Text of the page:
Greenhouse gas-neutral freight transport is necessary and feasible

Krautzberger: Move more goods to the rail, substitute fossil fuels

freight trains in a switch yardClick to enlarge
Now is the time to take the right steps for greenhouse gas-neutral freight transport by 2050.
Source: Marco2811 / Fotolia.com

The transport sector in Germany must become greenhouse gas-neutral by 2050 if it is to meet the country’s climate goals. This applies in particular to the rapidly growing freight transport sector. Two recent studies by the German Environment Agency (UBA) describe how to achieve this aim. Its key points advocate a systematic shift of freight transport to the railways and for the Energiewende to bank on post-fossil design and fuels. UBA's President Maria Krautzberger said: "Transport is the only sector which has not reduced greenhouse gas emissions since 1990. Reaching our climate goals while freight transport is booming makes it imperative to transport more freight by rail and to end the use of fossil fuels in HGV transport."

Forecasts by the Federal Ministry of Transport claim that if growth in transport continues at its present rate, the amount of freight moved in 2030 will have increased by 38 per cent compared to 2010. “Clearly this kind of growth is not without its consequences for the environment”, said Ms Krautzberger. Rail freight transport is essential to boosting climate protection in the freight traffic sector, according to the study entitled "Klimaschutzbeitrag des Verkehrs bis 2050“ [Climate Change Mitigation in Transport until 2050 – English-language summary pages 37-56]. If the appropriate framework conditions are put into place, rail transport performance can be increased by a factor of more than two and a half by 2050 (compared to its current level). Even then, 60 per cent of freight transport would remain on the roads. Achieving a zero-emission transport system requires the substitution of fossil fuels in heavy-duty vehicles.

The study entitled „Finanzierung einer nachhaltigen Güterverkehrsinfrastruktur“ [Financing of a sustainable freight transport infrastructure] details two approaches to raising the share of rail transport performance by 2030. Firstly, user financing must be extended, making the HGV toll applicable for the entire road network and to all types of heavy goods vehicles. Secondly, external costs must be priced into the toll, in particular the cost of greenhouse gas and noise emissions. For the rail system this would mean an increase and further differentiation of track access charges based on noise. Furthermore, the study recommends a more rapid expansion of railway infrastructure and the infrastructure for multimodal transport. “The current draft Federal Transport Infrastructure Plan (BVWP) sends out all the wrong messages because it grants preference to road transport over the next 15 years”, said Ms Krautzberger. “The German Environment Agency recommends making greater investments in the rail system than the 42% currently budgeted in the BVWP.”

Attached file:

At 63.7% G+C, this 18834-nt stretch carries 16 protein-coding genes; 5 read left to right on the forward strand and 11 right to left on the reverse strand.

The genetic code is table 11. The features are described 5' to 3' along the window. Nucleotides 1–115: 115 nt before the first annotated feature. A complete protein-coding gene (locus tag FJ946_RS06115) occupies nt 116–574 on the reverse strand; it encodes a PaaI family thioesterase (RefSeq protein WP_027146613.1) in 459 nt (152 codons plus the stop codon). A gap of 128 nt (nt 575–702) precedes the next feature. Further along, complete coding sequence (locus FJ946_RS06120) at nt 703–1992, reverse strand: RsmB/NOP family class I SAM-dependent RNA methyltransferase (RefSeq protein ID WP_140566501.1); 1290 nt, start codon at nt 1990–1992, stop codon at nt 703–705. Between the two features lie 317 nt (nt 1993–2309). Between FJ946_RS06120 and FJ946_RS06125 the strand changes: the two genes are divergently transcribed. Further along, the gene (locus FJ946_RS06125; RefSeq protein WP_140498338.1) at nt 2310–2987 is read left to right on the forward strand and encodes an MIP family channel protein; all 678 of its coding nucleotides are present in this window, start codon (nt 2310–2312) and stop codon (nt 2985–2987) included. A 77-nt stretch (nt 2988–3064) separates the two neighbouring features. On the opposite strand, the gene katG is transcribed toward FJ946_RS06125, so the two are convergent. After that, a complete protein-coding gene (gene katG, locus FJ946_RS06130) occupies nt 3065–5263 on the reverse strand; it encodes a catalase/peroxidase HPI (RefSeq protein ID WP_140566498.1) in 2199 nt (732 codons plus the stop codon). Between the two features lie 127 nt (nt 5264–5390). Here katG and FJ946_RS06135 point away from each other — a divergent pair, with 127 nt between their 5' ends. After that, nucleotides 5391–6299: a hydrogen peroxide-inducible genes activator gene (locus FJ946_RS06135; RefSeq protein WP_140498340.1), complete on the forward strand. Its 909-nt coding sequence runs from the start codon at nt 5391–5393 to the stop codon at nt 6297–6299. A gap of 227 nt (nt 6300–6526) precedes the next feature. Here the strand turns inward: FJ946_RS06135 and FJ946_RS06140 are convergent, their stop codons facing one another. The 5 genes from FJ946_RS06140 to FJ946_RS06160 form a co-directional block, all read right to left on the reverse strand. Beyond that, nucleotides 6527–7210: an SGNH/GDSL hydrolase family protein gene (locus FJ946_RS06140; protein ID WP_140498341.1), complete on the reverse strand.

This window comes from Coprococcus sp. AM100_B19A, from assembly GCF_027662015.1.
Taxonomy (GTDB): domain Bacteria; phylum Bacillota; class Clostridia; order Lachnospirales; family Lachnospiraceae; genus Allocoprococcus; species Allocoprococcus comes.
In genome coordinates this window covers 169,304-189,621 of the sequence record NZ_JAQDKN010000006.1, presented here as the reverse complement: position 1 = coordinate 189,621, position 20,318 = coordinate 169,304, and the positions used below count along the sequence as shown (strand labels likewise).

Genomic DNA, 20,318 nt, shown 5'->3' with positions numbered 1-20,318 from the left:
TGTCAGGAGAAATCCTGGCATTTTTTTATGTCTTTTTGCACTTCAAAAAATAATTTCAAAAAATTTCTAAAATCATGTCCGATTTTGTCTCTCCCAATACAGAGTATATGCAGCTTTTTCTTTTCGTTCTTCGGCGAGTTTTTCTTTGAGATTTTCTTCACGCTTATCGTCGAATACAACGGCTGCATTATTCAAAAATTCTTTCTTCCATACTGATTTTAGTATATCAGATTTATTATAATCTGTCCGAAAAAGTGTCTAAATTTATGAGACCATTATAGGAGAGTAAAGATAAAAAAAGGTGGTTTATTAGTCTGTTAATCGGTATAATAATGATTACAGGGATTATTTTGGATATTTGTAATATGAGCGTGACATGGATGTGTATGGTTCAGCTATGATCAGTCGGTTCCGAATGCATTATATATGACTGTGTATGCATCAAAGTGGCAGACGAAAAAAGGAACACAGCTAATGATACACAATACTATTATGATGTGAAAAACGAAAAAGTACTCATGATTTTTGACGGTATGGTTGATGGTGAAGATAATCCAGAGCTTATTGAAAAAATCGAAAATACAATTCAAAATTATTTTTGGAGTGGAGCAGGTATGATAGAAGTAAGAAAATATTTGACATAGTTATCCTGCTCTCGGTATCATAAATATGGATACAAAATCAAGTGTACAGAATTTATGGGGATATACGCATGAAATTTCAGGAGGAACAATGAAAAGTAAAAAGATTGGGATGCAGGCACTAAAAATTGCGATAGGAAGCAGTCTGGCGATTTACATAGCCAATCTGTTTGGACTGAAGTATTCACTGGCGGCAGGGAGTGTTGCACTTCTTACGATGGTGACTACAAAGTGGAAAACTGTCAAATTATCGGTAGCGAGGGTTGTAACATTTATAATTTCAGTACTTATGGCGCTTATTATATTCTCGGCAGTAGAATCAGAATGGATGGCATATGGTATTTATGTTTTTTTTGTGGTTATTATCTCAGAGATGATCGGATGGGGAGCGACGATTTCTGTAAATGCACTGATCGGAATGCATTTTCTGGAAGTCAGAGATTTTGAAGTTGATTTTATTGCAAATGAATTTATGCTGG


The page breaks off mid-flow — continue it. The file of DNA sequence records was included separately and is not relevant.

The study claims that ambitious measures could increase the share of rail freight transport from 18 to 23 per cent by 2030. These measures would have great effects, whereas a business-as-usual scenario would result in even more greenhouse gas emissions by 2030 than in 2010. In contrast, a modal shift to the rail, together with the introduction of CO2 limits for new heavy duty vehicles, could reduce emissions by 17 per cent in 2030, compared to 2010. “The proposed measures will strengthen the German economy”, said UBA’s President. “Our study predicts slight growth in both employment and value added, despite the fact that road freight transport will become costlier as a result of the charging of environmental costs.”

The „Klimaschutzbeitrag des Verkehrs bis 2050“ [Climate Change Mitigation in Transport until 2050] study also illustrates how the transport sector can reduce its overall greenhouse gas emissions to zero by 2050. Maria Krautzberger said: “Achieving zero emissions requires a complete renunciation of fossil fuels – for all modes of transport.” The key element is an energy transition in the transport sector: wherever possible, vehicles should be powered by electricity and electricity from renewable energy sources should be used. This is not possible with some modes of transport, for example airplanes and ocean carriers. Fuels such as renewable energy-based power-to-liquid (PtL) or power-to-gas (PtG) could be used for this purpose.

The study investigated the use of PtL in diesel engine heavy duty vehicles and catenary hybrid trucks in road freight transport. It concludes that both options make “zero emissions” possible in the freight transport sector by 2050. Of the two options, catenary hybrid trucks require far less power from renewable sources. The authors claim that greater cost effectiveness is achieved when an earlier modal shift to the rail has already significantly cut the demand for energy in the transport sector. Therefore, a transport transition must go hand in hand with an energy transition. Germany’s climate protection targets can only be reached with a greenhouse gas-neutral transport sector.

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